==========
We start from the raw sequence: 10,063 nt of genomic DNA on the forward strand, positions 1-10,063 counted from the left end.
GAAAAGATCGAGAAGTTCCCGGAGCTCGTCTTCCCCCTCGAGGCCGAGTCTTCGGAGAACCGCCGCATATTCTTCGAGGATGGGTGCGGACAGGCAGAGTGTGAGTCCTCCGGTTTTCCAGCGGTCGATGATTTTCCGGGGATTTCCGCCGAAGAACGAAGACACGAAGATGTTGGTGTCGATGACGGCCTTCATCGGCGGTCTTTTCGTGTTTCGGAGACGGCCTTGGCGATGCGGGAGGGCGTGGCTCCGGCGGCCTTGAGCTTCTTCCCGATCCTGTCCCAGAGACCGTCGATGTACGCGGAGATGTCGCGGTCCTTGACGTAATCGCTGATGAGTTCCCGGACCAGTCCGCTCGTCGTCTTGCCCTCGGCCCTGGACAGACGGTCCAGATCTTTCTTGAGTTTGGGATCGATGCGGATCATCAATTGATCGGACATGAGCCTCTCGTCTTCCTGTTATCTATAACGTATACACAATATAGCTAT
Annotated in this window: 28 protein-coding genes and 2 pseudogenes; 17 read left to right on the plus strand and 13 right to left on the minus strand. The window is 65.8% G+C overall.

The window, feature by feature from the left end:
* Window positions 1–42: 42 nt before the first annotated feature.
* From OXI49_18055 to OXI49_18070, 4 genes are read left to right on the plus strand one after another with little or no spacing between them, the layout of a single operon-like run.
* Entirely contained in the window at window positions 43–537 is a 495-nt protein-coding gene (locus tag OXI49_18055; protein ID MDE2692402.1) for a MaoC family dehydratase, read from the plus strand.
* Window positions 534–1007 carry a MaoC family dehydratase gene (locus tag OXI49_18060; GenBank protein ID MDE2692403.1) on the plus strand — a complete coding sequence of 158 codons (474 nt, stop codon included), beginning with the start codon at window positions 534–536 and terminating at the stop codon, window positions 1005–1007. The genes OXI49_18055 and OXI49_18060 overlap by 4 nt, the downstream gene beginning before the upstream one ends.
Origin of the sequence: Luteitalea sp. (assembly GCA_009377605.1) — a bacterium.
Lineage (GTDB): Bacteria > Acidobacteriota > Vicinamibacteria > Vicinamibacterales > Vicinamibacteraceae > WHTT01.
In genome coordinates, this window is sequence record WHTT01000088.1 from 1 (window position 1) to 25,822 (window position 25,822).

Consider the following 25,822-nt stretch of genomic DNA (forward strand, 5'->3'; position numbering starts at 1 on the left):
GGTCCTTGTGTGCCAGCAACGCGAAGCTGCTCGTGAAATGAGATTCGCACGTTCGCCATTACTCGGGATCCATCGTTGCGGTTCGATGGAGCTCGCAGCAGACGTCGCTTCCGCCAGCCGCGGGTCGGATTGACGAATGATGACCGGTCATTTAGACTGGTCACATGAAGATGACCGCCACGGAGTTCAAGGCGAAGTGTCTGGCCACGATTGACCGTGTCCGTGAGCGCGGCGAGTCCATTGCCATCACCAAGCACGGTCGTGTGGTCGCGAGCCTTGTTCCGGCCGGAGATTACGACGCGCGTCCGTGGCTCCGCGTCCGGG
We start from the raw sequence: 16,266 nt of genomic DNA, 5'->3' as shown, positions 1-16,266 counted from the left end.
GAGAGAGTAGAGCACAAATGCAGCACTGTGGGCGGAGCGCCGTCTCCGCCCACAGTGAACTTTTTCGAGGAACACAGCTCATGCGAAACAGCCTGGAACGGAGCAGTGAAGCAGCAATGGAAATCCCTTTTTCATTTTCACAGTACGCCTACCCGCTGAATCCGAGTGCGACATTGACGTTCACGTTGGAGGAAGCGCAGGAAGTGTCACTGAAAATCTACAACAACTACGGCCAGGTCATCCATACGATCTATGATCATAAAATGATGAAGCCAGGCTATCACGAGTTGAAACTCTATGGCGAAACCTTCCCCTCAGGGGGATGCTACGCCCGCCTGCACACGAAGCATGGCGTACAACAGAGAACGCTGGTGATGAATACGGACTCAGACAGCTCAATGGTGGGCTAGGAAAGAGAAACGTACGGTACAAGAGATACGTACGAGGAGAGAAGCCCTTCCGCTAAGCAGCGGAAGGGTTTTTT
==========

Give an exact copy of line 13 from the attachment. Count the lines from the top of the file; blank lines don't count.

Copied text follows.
GGTCCTTGTGTGCCAGCAACGCGAAGCTGCTCGTGAAATGAGATTCGCACGTTCGCCATTACTCGGGATCCATCGTTGCGGTTCGATGGAGCTCGCAGCAGACGTCGCTTCCGCCAGCCGCGGGTCGGATTGACGAATGATGACCGGTCATTTAGACTGGTCACATGAAGATGACCGCCACGGAGTTCAAGGCGAAGTGTCTGGCCACGATTGACCGTGTCCGTGAGCGCGGCGAGTCCATTGCCATCACCAAGCACGGTCGTGTGGTCGCGAGCCTTGTTCCGGCCGGAGATTACGACGCGCGTCCGTGGCTCCGCGTCCGGG